Aims: This study is aimed at studying the prevalence of bacteriuria among pregnant women attending antenatal care clinics in Karu Local Government Area of Nasarawa State, Nigeria.
Study Design: A cross-sectional studies of the prevalence of bacteriuria among pregnant women at antenatal care clinics in Karu, Nasarawa State, Nigeria
Place and Duration of Study: Antenatal care clinics in Karu Local Government Area of Nasarawa State were enrolled in the study which lasted for four months between October 2017 to January 2018.
Methodology: Four hundred and fifty (450) midstream urine specimens were collected in sterile disposable urine containers and transported to microbiology laboratory of Bingham university Karu for analysis. A structured questionnaire was administered to all participant whose informed consent was sort and samples collected. Samples collected were analysed using microscopy, morphological characteristics of inoculum on Maconkay, blood agar and cystine lactose electrolyte deficient agar (CLED) and biochemical characteristics of the grown colony.
Antimicrobial Susceptibility Testing: From a pure culture of an identified bacterium, a loopful bacterial colony were transferred to a tube containing 5 ml of normal saline and mixed gently until it formed a homogenous suspension. The turbidity of the suspension was then adjusted to the density of mcfarland 0.5 to standardize the inoculum size. A sterile cotton swab was then dipped into the suspension and the excess was removed by gentle rotation of the swab against the surface of the tube. The swab was then used to distribute the bacteria evenly over the entire surface of Mueller-Hinton agar (oxoid). The inoculated plates were left at room temperature to dry for 3-5 minutes. Thereafter sterile needles were used to aseptically place an antibiotic disc on the surface of the inoculated plate. 30 ug sumetrolin (SXT), 30 ug chloramphenicol (CH), 10 ug sparfloxacin (SP), 10 ug ciprofloxacin (CPX), 30 ug amoxicillin (AM), 30 ug augmentin (AU), 10 ug gentamicin (CN), 30 ug pefloxacin (PEF), 10 ug ofloxacin (OFX) and 30 ug streptomycin (S) were used for gram-negative bacteria isolates while 10 ug pefloxacin (PEF), 10 ug gentamicin (CN), 30 ug ampicillin-oxacillin (APX), 20 ug cefuroxine (Z), 30 ug amoxicillin (AM), 25 ug ceftriaxone (R), 10 ug ciprofloxacin, 30 ug streptomycin (S), 30 ug sumetrolin (SXT) and 10 ug of erythromycin (E) were used for gram-positive bacteria isolates. The plates were then incubated at 37ºC for 24 hours. diameters of the zone of inhibition around the discs were measured and the isolates were classified as sensitive, intermediate and resistant according to the standardized table supplied by CLSI (2014).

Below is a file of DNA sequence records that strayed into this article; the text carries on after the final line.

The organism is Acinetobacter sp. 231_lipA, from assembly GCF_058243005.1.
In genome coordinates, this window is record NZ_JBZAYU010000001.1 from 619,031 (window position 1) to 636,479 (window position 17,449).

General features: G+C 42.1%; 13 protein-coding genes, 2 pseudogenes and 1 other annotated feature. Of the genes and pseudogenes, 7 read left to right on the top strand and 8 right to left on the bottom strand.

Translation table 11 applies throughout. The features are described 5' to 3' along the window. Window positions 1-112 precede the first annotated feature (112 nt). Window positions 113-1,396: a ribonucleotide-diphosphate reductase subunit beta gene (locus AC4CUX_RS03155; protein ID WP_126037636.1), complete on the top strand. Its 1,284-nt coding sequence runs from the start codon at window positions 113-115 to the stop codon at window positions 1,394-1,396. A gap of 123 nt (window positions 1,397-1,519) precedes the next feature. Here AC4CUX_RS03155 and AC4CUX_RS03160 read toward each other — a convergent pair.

Results: The results obtained showed that 285 (63.33%) of the pregnant women had bacteriuria. Out of this, there were 77.93% cases of asymptomatic and 22.03% symptomatic bacteriuria respectively. The bacteria isolated were Escherichia coli (25.42%), coagulase-negative Staphylococcus (20.34%), Klebsiella spp (13.56%), Streptococcus spp (16.94%.), Staphylococcus aureus (10.17%), P. aeruginosa (8.47%) and Proteus mirabilis (5.08%). Gram-negativee bacteria isolated were most susceptible to 25 ug of Augmentin with susceptibility rate of 77.4% followed by 10 ug of gentamicin with 70.9% and 10 ug of Pefloxacin with 61.3% while Gram-positive isolates were most susceptible to 20 ug of Cefuroxine with 60.7% susceptibility rate followed closely by 57.1% susceptibility to both 10 ug Gentamicin and 30 ug Amoxicillin and 53.6% to 10 ug of Erythromycin. The age bracket 26-35 years had the highest prevalence of bacteriuria, (83.3%). women in their third trimesters were most infected with the prevalence rate of 91.39%. statistical analysis revealed significant differences (p<0.05) between bacteriuria and age, gestational age and occupation.
Conclusion: This study recorded a significantly high prevalence of bacteriuria in the study area among the participant. This high prevalence calls for concern due to the possible effect of bacteriuria on the fetus. also having a significant percentage of this prevalence being asymptomatic (i.e 77.93%), there is, therefore, need to educate the women on personal hygiene and also need for treatment. also noting the increasing rate of resistance to the commonly administered antibiotics, thus the need to embark on massive enlightenment campaign with prevention-focused messages. also, the treatment of asymptomatic bacteriuria among pregnant women needs to be made a priority to prevent birth complications.